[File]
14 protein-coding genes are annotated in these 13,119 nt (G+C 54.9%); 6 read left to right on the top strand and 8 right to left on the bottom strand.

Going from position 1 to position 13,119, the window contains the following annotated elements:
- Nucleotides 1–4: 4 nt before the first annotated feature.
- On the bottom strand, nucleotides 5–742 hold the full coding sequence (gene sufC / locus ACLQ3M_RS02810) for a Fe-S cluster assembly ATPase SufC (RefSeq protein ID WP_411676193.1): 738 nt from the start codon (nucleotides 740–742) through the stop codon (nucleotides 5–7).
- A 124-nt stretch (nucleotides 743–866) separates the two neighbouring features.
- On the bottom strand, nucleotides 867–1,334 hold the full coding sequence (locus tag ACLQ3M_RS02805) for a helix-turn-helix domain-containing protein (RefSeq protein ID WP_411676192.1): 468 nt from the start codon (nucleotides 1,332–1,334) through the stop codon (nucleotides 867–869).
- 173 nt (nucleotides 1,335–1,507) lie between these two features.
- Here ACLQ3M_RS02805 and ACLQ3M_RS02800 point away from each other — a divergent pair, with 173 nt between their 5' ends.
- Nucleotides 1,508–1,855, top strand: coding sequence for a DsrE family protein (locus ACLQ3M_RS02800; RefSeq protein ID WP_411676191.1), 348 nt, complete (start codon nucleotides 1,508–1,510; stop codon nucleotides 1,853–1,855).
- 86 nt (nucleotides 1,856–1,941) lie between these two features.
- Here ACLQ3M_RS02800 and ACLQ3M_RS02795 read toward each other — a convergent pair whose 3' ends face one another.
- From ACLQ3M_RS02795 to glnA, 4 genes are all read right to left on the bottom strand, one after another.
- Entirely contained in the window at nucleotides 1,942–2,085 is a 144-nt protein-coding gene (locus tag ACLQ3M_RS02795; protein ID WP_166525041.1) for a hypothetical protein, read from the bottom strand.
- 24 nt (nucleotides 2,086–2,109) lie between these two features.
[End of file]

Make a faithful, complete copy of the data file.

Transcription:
14 protein-coding genes are annotated in these 13,119 nt (G+C 54.9%); 6 read left to right on the top strand and 8 right to left on the bottom strand.

Going from position 1 to position 13,119, the window contains the following annotated elements:
- Nucleotides 1–4: 4 nt before the first annotated feature.
- On the bottom strand, nucleotides 5–742 hold the full coding sequence (gene sufC / locus ACLQ3M_RS02810) for a Fe-S cluster assembly ATPase SufC (RefSeq protein ID WP_411676193.1): 738 nt from the start codon (nucleotides 740–742) through the stop codon (nucleotides 5–7).
- A 124-nt stretch (nucleotides 743–866) separates the two neighbouring features.
- On the bottom strand, nucleotides 867–1,334 hold the full coding sequence (locus tag ACLQ3M_RS02805) for a helix-turn-helix domain-containing protein (RefSeq protein ID WP_411676192.1): 468 nt from the start codon (nucleotides 1,332–1,334) through the stop codon (nucleotides 867–869).
- 173 nt (nucleotides 1,335–1,507) lie between these two features.
- Here ACLQ3M_RS02805 and ACLQ3M_RS02800 point away from each other — a divergent pair, with 173 nt between their 5' ends.
- Nucleotides 1,508–1,855, top strand: coding sequence for a DsrE family protein (locus ACLQ3M_RS02800; RefSeq protein ID WP_411676191.1), 348 nt, complete (start codon nucleotides 1,508–1,510; stop codon nucleotides 1,853–1,855).
- 86 nt (nucleotides 1,856–1,941) lie between these two features.
- Here ACLQ3M_RS02800 and ACLQ3M_RS02795 read toward each other — a convergent pair whose 3' ends face one another.
- From ACLQ3M_RS02795 to glnA, 4 genes are all read right to left on the bottom strand, one after another.
- Entirely contained in the window at nucleotides 1,942–2,085 is a 144-nt protein-coding gene (locus tag ACLQ3M_RS02795; protein ID WP_166525041.1) for a hypothetical protein, read from the bottom strand.
- 24 nt (nucleotides 2,086–2,109) lie between these two features.